E4D provides the capability to model and invert Spectral Induced Polarization (SIP) data using an approach that partially decouples the amplitude and phase inversions so that they can be executed separately. By so doing, all computations may be executed in the real number domain, thereby removing the necessity to store complex numbers, which reduces inversion memory requirements by 50%. The decoupling also facilitates the capability to specify different noise levels and impose different inversion constraints on the amplitude and phase data. Furthermore, all of the solution constraint options available for ERT inversions are also available for SIP inversions.
"Tank-scale" imaging refers to ERT or SIP imaging where current flow within the system is constrained to a closed set of zero-flux current boundary conditions. E4D provides the capability to model and invert tank scale data using a computational mesh that conforms to tank dimension. All of the capabilities available in standard ERT and SIP modes are also available for tank-scale imaging.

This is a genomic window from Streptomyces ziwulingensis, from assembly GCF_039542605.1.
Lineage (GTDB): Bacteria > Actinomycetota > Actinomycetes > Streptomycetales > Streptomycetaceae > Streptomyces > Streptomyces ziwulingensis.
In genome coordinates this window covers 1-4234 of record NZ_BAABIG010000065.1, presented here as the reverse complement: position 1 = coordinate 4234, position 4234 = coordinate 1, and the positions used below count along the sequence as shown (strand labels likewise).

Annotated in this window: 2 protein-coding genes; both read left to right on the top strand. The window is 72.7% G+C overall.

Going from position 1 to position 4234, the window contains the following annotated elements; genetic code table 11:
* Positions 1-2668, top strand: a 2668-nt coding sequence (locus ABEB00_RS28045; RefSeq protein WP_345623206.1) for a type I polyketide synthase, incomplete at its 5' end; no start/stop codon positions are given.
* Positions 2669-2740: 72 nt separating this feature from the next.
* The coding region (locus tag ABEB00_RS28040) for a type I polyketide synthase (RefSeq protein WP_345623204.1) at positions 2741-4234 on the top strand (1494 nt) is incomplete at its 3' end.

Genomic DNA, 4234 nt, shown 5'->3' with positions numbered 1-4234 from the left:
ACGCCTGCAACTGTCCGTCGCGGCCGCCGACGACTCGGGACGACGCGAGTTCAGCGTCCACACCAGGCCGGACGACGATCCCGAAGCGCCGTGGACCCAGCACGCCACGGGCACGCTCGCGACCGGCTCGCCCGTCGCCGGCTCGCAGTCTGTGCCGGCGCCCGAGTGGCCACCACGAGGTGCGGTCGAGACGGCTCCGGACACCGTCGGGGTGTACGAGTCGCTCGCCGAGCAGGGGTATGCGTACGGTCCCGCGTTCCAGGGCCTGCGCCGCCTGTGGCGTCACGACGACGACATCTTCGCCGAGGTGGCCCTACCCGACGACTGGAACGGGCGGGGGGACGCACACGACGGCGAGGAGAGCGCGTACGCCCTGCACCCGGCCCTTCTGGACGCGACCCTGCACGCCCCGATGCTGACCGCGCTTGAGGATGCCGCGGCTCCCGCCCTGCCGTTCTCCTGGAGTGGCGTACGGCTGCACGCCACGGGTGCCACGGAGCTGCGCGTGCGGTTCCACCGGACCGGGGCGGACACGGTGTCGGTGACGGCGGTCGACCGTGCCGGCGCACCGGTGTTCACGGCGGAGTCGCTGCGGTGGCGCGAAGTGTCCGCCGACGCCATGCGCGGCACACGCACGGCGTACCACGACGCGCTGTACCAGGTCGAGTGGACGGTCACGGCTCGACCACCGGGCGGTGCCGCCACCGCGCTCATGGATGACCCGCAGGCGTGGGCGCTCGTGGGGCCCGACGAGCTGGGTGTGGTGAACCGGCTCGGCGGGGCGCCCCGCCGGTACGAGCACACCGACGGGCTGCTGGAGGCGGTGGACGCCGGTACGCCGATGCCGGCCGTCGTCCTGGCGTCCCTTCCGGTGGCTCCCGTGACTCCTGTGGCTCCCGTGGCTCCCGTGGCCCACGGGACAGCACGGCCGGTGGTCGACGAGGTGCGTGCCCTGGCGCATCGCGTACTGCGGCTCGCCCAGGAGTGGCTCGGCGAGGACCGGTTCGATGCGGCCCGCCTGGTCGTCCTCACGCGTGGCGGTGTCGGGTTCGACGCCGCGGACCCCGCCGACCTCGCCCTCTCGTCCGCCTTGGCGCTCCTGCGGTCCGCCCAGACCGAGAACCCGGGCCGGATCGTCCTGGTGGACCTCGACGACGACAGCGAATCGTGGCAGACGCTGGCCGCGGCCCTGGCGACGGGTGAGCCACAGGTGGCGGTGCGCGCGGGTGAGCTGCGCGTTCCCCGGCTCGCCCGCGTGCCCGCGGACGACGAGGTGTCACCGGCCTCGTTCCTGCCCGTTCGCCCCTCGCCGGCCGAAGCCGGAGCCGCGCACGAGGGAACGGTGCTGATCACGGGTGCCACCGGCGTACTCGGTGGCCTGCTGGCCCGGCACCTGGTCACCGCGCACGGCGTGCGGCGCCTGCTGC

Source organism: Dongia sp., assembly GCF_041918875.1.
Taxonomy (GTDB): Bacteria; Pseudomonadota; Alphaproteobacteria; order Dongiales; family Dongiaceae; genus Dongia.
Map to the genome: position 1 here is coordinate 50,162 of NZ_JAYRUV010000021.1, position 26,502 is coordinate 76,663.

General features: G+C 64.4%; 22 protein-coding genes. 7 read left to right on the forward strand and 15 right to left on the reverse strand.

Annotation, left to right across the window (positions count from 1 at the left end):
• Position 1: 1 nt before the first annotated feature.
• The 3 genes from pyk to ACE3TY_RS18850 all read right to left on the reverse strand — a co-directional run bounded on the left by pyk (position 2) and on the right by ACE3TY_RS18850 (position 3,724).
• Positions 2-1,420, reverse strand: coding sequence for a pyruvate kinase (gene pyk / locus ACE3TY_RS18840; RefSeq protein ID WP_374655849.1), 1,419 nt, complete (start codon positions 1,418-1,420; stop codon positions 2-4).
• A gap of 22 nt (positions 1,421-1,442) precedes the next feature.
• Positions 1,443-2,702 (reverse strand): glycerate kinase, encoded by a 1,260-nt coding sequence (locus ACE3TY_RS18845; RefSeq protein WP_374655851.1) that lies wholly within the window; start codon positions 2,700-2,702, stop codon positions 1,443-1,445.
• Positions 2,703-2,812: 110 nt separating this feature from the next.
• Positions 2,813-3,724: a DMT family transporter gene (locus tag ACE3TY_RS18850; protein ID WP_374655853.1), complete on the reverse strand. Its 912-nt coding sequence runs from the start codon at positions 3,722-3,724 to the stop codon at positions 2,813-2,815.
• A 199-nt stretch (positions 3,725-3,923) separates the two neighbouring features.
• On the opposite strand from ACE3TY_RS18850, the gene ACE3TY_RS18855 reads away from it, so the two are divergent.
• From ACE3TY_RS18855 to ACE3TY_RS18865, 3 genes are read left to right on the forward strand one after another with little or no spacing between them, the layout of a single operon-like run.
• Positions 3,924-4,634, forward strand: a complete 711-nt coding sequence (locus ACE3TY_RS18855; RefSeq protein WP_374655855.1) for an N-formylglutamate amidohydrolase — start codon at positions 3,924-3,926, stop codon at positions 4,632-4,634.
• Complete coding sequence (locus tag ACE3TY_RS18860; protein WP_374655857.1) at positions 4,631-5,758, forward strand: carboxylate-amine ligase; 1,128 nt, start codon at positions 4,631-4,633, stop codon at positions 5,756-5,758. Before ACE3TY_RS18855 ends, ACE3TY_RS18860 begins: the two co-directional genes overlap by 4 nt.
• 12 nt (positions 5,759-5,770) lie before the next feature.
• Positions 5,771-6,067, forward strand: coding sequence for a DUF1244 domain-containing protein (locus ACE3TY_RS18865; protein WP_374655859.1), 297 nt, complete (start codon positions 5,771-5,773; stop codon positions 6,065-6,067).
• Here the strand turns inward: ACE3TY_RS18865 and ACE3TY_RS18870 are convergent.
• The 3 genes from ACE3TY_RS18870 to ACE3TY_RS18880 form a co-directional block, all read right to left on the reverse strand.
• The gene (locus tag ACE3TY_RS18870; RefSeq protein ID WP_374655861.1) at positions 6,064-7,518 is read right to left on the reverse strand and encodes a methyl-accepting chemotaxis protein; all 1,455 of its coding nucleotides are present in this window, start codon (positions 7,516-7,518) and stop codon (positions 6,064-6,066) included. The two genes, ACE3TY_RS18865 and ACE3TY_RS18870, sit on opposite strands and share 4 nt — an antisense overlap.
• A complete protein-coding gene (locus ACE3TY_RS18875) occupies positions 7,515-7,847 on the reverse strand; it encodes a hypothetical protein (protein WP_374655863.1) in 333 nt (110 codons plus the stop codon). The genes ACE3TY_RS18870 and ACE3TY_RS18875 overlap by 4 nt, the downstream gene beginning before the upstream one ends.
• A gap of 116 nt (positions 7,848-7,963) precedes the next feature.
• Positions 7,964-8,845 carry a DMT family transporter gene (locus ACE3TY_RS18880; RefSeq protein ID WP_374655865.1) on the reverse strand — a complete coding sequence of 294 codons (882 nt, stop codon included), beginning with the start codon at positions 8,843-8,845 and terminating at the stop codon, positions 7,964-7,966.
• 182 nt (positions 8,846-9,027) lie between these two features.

Time lapse ERT image of fluid transport within dual saturated-unsaturated tank scale system
E4D links field data collection hardware with supercomputing systems via wireless internet, thereby enabling real-time subsurface imaging. The example below demonstrates real-time imaging of uranium contamination remediation within the vadose zone (i.e. the subsurface region between the groundwater table and the surface) at the Hanford Site. Here a phosphate solution is infiltrated from 2 meters below the surface. The solution binds uranium to the sediments, thereby preventing it from migrating downward to the groundwater. E4D was used to monitor phosphate infiltration in real time. Images were provided every 12 minutes for three weeks, enabling site remediation operators to ‘see’ the distribution of phosphate in the subsurface. Results were delivered in real-time by secured internet link.